China is ramping up efforts to influence policy and public opinion in the EU — but much of the bloc is blind to what’s happening, a special adviser to the European Commission told POLITICO.
Beijing has long aimed propaganda at the European Union, seeking to undermine transatlantic unity and promote Beijing’s outlook on world affairs, said Ivana Karásková, a Czech academic and foreign influence specialist who’s advising European Commission Vice President Věra Jourová.
But since 2019, China’s approach to the EU has been “hardening” as it ramps up direct propaganda via so-called wolf warrior diplomats; as well as covert funding of think tanks, academic institutions and nonprofit organizations, she said. And EU countries, particularly outside of eastern Europe, are oblivious to or unwilling to see the extent of these operations, Karásková added.
“In some countries, awareness of [Chinese influence operations] is high because they have a history of Russian-backed action. Elsewhere, it’s complete denial,” she said. “It’s very uneven in terms of awareness. There are some countries where the discussion isn’t happening at all.”
Asked what parts of the Continent were most in the dark about Chinese influence, she added: “The whole of Western Europe is not looking. And yet there are cases that are so blatant.”
As one of the most overt examples of Chinese attempts to sway European public opinion, Karásková cited the case of two commercial radio stations in the Czech Republic that had been regularly receiving content, including pre-written scripts, from China Radio International, a state broadcaster.
The content was used for 30-minute programs featuring seemingly innocuous content, which nonetheless echoed Chinese state talking points on subjects like Taiwan, the self-governing island which Beijing claims as its own.
More than a thousand episodes of the program aired without the stations ever disclosing their link to China Radio International. It was only when the radio stations’ directors were confronted in April following the publication of a research report, authored by Karásková, that they quietly stopped broadcasting the segment.
Asked about the partnership, Miroslav Pýcha, CEO of the HEY and COLOR radio stations, pushed back on the idea his stations were pumping out Chinese propaganda, saying they broadcast “completely non-political topics.”
The radio’s archive does not include any episodes of the program in question after early April. Pýcha declined to say whether the shows had been canceled, adding: “We are currently discussing when and how the show will continue, as we have in the past.” He also criticized Karásková’s report, saying she was proceeding on “erroneous assumptions.”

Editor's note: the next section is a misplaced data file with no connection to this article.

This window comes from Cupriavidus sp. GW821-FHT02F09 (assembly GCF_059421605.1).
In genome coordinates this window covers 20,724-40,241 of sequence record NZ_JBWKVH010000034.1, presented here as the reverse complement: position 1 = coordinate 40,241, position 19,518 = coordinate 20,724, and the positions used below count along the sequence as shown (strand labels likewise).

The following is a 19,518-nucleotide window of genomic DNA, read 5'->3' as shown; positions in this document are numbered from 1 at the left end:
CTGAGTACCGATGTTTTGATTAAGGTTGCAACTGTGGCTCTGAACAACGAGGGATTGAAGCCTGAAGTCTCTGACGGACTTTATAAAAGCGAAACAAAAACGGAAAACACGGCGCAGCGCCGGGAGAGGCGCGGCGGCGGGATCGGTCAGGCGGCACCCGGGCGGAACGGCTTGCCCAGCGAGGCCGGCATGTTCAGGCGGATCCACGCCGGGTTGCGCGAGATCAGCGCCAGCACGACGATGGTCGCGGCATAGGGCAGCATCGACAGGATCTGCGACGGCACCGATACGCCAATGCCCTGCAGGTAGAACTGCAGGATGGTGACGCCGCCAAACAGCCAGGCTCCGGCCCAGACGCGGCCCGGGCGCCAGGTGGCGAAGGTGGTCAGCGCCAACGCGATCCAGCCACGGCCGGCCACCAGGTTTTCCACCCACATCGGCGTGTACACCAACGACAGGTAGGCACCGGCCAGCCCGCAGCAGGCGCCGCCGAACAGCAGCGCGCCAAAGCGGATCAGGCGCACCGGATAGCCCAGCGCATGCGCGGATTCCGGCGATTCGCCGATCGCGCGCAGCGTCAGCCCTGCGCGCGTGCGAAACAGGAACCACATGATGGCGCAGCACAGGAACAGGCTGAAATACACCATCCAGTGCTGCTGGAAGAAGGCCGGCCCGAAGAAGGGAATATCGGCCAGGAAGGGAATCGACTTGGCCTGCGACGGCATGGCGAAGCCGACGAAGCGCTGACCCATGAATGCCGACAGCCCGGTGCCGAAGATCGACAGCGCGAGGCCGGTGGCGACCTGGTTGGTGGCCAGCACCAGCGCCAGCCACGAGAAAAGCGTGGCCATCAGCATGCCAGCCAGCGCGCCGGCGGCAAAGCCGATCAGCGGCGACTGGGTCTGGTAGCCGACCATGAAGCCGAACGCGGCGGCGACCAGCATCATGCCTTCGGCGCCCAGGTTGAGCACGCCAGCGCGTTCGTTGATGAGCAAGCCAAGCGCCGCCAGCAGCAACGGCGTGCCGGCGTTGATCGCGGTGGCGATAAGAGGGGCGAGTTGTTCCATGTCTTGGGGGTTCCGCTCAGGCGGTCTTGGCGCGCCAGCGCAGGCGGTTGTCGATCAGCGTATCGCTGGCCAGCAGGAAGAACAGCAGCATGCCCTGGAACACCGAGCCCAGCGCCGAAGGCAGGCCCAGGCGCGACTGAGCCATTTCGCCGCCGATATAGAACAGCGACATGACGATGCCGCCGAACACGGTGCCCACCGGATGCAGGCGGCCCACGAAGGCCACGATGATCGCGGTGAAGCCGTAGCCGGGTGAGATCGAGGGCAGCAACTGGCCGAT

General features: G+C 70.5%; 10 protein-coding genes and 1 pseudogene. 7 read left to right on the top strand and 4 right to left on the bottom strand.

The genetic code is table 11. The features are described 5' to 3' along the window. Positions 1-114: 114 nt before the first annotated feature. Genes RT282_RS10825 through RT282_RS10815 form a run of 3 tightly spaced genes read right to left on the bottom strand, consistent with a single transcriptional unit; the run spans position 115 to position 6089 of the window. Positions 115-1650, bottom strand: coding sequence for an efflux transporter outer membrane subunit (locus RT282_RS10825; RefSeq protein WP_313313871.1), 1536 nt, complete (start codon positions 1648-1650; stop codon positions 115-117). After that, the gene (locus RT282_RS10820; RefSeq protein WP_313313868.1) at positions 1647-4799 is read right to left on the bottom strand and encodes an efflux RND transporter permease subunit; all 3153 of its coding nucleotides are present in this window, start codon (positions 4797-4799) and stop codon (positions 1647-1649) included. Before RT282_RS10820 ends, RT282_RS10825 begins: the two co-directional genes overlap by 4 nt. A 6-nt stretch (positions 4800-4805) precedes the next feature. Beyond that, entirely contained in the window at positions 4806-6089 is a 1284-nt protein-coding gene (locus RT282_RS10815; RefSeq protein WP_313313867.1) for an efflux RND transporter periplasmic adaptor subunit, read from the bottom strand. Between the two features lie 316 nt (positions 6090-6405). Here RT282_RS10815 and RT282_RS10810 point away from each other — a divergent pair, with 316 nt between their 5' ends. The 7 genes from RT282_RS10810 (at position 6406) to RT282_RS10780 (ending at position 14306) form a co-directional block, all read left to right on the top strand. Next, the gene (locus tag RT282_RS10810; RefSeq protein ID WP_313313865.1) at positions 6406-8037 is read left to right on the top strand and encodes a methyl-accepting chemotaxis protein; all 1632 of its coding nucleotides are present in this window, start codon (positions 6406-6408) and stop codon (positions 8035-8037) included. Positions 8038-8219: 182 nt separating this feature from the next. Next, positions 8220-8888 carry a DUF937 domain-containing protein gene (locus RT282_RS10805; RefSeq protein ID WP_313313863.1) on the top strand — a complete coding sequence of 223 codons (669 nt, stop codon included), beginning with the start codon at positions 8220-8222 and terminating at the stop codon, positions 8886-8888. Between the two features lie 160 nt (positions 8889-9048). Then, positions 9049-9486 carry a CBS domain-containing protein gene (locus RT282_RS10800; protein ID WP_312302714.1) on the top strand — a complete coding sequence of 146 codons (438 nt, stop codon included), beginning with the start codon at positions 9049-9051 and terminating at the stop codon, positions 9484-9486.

“Without being given any space to explain ourselves, we were scandalously labelled ‘tentacles of Chinese propaganda on the air,’ despite the fact that we are apolitical music radio,” he added.
Karásková didn’t agree. “It was not direct propaganda in the sense that they were saying [Chinese President] Xi Jinping is the best leader on the planet. But a huge number of episodes praised the CCP,” she said, referring to the Chinese Communist Party.
The warning from Karásková comes as the European Commission prepares to unveil a “defense of democracy” package of legislation that aims to combat foreign attempts to undermine EU democracy and interests.
In her State of the European Union speech in 2022, Commission President Ursula von der Leyen pointed to the example of the Free University of Amsterdam — which last year cut off a Chinese funding stream following an investigation — as an example of how China is working covertly to shape opinion.
As part of that package, the Commission is set to unveil a draft law that would force organizations across the EU to disclose which outside countries are funding them.
Although the United States has its Foreign Agents Registration Act (FARA), and Australia its Foreign Influence Transparency Scheme Act (FITSA), Europe’s plan — which is tentatively called the Transparency Act — is more narrowly defined, according to several EU officials, as well as experts who have seen recent versions of the plan, who asked not to be named in order to freely discuss internal work.
Europe’s law would target organizations rather than individuals, foreseeing an undefined administrative fine on any that fails to report the source of its income.
But nonprofit groups have been sharply critical, saying the proposal would allow leaders like Hungarian Prime Minister Viktor Orbán to crack down on pro-democracy organizations (many of which are U.S.-funded), while emboldening autocrats to use similar laws to clamp down on dissent abroad.
Georgia erupted in protest against its own foreign agents law earlier this year — a further example of how Europe should tread carefully on the subject of foreign interference, groups say.
But Karásková responded that autocratic countries won’t wait for Europe’s permission to crack down on foreign sources of funding — and that the EU faces a growing challenge with undetected influence operations.
“We have seen a mushrooming of NGOs and think tanks with Chinese funding,” she said.
In addition to pouring more resources into shaping EU discourse, Beijing has apparently increasingly been joining forces with Russian actors to promote talking points favorable to both Moscow and Beijing — for example by citing Chinese sources in Russian state media and vice versa.
Asked if the EU risked muzzling alternative viewpoints, Karásková said the public should be free to access different sources, but that they should also know how those viewpoints are being funded.
“Europe is really open. It is time not to close, but to shed light on where the financial flows are actually going and to which end,” she said.
Source : Politico